ESAB Partners with EWI to Develop for ARC-DED Additive Manufacturing and SAW Processes

March 2024

ESAB has donated systems for robotic and submerged arc welding (SAW) to EWI of Columbus, Ohio. To accelerate advances in arc directed energy deposition (arc DED) additive manufacturing (AM), ESAB donated an Aristo U5000i 500A pulsing power source with a U82 control panel. This gas-metal-arc waveform power supply enables development of customized synergic metal transfer “lines” for a range of emerging and new alloy applications. For SAW, ESAB donated two Aristo 1000 AC/DC 1000A inverter power sources and equipment required for the integrated cold electrode (ICE™) multi-wire process that offers very high deposition rates (up to 100lbs/hr.) at reduced heat inputs. ICE SAW solutions will benefit offshore wind and shipbuilding industries, for example, where high deposition rates and controlled heat inputs are needed to meet high-strength steel property requirements while improving affordability. 

ESAB supplied the systems under the auspices of Future Fabricators program, developed for aspiring welders and fabricators and to promote welding innovations and new technologies. EWI is an independent engineering consultancy with comprehensive labs and advanced manufacturing technology development capabilities that are dedicated specifically to client production process development, prototyping, and solution implementation.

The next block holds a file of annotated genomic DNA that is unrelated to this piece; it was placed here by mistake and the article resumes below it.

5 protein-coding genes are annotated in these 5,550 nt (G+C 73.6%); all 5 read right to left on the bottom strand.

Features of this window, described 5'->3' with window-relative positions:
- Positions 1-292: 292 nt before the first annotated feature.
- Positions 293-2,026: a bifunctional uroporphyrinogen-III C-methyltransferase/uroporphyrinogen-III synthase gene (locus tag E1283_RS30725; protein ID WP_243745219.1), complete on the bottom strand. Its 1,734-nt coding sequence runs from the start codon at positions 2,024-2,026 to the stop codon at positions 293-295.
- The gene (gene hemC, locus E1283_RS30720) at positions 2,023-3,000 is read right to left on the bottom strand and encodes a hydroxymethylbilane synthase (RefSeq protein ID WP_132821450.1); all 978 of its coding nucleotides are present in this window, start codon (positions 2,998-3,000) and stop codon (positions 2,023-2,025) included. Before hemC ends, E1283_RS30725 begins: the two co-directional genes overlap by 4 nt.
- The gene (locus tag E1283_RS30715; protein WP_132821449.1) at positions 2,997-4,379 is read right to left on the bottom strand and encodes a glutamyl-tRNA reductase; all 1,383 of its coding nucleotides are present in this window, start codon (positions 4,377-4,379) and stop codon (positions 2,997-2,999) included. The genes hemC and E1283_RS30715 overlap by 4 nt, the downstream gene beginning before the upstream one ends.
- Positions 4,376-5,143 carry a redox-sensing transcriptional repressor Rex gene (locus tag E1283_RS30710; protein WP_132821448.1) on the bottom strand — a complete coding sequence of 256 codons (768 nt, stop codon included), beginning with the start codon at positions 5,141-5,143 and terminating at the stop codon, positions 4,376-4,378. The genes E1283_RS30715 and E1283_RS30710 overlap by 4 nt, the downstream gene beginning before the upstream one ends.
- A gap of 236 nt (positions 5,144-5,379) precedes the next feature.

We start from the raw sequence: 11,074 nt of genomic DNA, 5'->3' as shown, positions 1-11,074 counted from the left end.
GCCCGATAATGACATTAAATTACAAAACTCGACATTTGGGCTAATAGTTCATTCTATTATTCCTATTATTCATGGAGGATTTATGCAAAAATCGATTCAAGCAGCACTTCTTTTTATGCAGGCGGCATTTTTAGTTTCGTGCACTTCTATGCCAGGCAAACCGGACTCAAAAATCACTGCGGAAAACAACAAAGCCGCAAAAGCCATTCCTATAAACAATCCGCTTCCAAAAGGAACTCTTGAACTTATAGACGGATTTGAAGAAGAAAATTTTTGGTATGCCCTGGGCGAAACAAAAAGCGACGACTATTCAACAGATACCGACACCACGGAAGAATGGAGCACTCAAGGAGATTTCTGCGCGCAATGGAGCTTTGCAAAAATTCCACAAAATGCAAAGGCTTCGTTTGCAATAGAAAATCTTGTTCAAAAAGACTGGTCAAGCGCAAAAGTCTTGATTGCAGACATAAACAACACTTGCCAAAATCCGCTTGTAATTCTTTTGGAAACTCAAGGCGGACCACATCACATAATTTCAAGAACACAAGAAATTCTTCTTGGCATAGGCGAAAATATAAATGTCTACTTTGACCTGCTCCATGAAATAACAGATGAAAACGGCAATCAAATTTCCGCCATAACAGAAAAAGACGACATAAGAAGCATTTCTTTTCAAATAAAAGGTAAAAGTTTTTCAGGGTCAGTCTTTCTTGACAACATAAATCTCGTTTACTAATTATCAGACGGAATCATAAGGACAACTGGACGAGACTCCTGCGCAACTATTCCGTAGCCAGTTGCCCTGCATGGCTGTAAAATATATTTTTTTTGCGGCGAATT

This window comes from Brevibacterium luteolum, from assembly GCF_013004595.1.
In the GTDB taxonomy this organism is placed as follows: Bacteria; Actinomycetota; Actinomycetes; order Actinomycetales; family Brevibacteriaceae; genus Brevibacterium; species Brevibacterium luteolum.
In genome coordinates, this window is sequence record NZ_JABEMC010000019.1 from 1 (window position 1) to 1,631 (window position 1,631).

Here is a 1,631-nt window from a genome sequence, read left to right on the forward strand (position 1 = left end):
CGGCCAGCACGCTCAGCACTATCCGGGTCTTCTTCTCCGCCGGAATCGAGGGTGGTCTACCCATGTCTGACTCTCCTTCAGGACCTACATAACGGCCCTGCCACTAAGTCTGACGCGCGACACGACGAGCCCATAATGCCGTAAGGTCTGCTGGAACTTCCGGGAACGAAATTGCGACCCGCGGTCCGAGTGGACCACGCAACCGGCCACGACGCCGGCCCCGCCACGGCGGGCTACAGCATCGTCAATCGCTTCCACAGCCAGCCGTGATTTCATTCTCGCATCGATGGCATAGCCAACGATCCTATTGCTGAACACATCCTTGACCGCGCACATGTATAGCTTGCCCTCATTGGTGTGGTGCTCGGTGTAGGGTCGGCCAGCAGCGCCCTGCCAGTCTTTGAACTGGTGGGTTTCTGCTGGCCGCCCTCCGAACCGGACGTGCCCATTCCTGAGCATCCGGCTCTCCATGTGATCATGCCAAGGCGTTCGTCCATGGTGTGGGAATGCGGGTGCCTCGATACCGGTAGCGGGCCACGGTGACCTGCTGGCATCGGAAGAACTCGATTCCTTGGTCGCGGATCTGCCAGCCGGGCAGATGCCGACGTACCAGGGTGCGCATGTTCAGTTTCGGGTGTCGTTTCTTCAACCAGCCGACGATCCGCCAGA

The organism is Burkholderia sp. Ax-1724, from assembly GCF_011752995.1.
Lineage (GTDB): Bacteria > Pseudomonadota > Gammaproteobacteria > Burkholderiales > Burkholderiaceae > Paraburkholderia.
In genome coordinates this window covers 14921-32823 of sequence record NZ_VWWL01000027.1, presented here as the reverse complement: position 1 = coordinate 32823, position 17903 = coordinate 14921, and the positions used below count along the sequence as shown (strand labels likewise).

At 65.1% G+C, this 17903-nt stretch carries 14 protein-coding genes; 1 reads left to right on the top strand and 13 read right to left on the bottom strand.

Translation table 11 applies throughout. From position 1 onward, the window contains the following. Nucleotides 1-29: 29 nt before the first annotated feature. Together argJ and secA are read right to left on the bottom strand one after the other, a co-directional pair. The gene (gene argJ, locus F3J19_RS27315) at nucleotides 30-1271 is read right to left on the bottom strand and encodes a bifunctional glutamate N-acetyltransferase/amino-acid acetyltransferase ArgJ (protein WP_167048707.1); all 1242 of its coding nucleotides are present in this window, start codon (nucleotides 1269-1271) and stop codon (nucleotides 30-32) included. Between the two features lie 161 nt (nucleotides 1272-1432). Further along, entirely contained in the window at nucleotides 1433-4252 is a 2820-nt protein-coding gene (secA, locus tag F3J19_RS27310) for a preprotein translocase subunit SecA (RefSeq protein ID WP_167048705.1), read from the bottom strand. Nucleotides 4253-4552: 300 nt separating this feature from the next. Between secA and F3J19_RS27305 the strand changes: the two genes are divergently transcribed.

“ESAB and EWI have partnered for more than 15 years on projects that have elevated the level of understanding of the fundamentals and applications of materials joining,” says Ravi Menon, PhD, ESAB Filler Metals R&D. “Now we have expanded our collaboration into metal AM and digital manufacturing applications that leverage ESAB’s fusion welding and consumable technologies. ESAB’s ability to customize and formulate high-strength wires, along with EWI’s capability of producing 3D-printed structures, is leading to rapid prototyping of the components desired by industry. Other AM areas include stainless steel wires that can operate at very low levels of gas and slag coverage.” 

 “We recently collaborated on projects for the National Shipbuilding and Research Program to produce large-scale additive parts, as well as on other projects for the U.S. Department of Defense. ESAB has been highly responsive with its ability to develop and produce custom filler metal formulations for these projects. Combined with new innovative equipment and process knowledge, it has enabled us to expand our capabilities into unique alloys and alloys that are not typically welded,” says Michael Carney, Senior Engineer at EWI. 

In addition to EWI member companies and clients, others with access to the ESAB systems include students performing research as part of advanced degrees in the welding engineering program at  The Ohio State University, also co-located beside EWI in the Edison Joining Technology Center, Columbus, Ohio.

AM Advances 

Using CAD to path software, arc DED uses filler wires and commercial welding power sources to add features onto an existing part or to create a new part. It is faster than other methods of additive manufacturing, extremely accurate, and can fabricate large-scale parts. In addition, arc DED can be implemented with less risk since it leverages decades of proven arc welding technology and standards.